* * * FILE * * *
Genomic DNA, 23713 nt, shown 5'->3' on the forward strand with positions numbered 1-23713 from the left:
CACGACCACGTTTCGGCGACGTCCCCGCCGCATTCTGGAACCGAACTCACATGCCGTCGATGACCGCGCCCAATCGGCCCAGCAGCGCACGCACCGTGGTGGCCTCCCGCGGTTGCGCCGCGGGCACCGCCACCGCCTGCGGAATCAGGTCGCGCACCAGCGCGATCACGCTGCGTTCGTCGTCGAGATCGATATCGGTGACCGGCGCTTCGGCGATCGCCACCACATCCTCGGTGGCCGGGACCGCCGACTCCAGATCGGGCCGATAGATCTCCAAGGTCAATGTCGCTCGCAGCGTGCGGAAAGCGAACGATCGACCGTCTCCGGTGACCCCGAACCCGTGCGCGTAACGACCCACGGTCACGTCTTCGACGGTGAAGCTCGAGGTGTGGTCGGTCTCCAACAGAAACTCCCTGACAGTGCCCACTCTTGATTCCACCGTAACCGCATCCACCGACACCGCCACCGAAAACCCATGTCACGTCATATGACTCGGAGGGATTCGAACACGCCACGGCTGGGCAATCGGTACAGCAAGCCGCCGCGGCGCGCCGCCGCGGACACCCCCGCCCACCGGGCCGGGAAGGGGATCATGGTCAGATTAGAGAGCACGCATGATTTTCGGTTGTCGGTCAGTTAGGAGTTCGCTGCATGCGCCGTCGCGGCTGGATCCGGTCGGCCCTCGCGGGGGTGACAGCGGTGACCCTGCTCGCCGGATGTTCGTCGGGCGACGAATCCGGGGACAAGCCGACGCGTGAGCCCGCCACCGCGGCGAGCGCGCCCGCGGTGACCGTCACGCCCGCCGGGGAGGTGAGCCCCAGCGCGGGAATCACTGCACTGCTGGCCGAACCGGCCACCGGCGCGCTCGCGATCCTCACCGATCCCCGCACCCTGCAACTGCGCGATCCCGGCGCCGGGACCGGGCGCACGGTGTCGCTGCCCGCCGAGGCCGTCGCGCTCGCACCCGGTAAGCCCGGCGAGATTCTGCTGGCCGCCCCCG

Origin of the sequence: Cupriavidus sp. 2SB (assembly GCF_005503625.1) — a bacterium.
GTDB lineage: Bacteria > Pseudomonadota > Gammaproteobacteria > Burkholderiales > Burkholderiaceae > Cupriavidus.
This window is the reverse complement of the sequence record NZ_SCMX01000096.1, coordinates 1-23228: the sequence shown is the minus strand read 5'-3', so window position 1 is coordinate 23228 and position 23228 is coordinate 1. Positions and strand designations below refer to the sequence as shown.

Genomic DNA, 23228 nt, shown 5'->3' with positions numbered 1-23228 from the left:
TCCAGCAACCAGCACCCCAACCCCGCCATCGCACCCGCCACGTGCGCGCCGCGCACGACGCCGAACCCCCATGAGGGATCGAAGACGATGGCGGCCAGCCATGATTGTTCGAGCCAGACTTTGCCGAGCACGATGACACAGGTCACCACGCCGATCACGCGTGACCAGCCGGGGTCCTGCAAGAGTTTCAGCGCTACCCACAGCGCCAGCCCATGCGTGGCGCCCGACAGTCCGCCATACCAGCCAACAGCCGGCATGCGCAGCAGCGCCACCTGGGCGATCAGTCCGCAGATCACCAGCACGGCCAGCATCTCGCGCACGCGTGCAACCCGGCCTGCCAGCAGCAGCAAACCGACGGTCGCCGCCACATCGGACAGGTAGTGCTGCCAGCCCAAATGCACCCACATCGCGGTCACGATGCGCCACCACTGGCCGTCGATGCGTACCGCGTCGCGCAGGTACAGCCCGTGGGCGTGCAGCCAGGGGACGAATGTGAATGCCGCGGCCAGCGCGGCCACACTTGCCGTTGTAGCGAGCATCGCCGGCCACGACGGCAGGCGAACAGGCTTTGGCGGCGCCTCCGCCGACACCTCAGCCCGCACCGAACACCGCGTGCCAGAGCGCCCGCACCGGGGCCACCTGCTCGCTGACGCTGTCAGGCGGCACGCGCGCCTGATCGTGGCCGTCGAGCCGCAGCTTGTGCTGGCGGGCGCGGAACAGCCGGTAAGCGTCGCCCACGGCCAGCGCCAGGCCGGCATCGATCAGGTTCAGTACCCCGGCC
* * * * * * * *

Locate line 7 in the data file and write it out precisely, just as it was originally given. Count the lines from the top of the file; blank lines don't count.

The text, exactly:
TCCAGCAACCAGCACCCCAACCCCGCCATCGCACCCGCCACGTGCGCGCCGCGCACGACGCCGAACCCCCATGAGGGATCGAAGACGATGGCGGCCAGCCATGATTGTTCGAGCCAGACTTTGCCGAGCACGATGACACAGGTCACCACGCCGATCACGCGTGACCAGCCGGGGTCCTGCAAGAGTTTCAGCGCTACCCACAGCGCCAGCCCATGCGTGGCGCCCGACAGTCCGCCATACCAGCCAACAGCCGGCATGCGCAGCAGCGCCACCTGGGCGATCAGTCCGCAGATCACCAGCACGGCCAGCATCTCGCGCACGCGTGCAACCCGGCCTGCCAGCAGCAGCAAACCGACGGTCGCCGCCACATCGGACAGGTAGTGCTGCCAGCCCAAATGCACCCACATCGCGGTCACGATGCGCCACCACTGGCCGTCGATGCGTACCGCGTCGCGCAGGTACAGCCCGTGGGCGTGCAGCCAGGGGACGAATGTGAATGCCGCGGCCAGCGCGGCCACACTTGCCGTTGTAGCGAGCATCGCCGGCCACGACGGCAGGCGAACAGGCTTTGGCGGCGCCTCCGCCGACACCTCAGCCCGCACCGAACACCGCGTGCCAGAGCGCCCGCACCGGGGCCACCTGCTCGCTGACGCTGTCAGGCGGCACGCGCGCCTGATCGTGGCCGTCGAGCCGCAGCTTGTGCTGGCGGGCGCGGAACAGCCGGTAAGCGTCGCCCACGGCCAGCGCCAGGCCGGCATCGATCAGGTTCAGTACCCCGGCC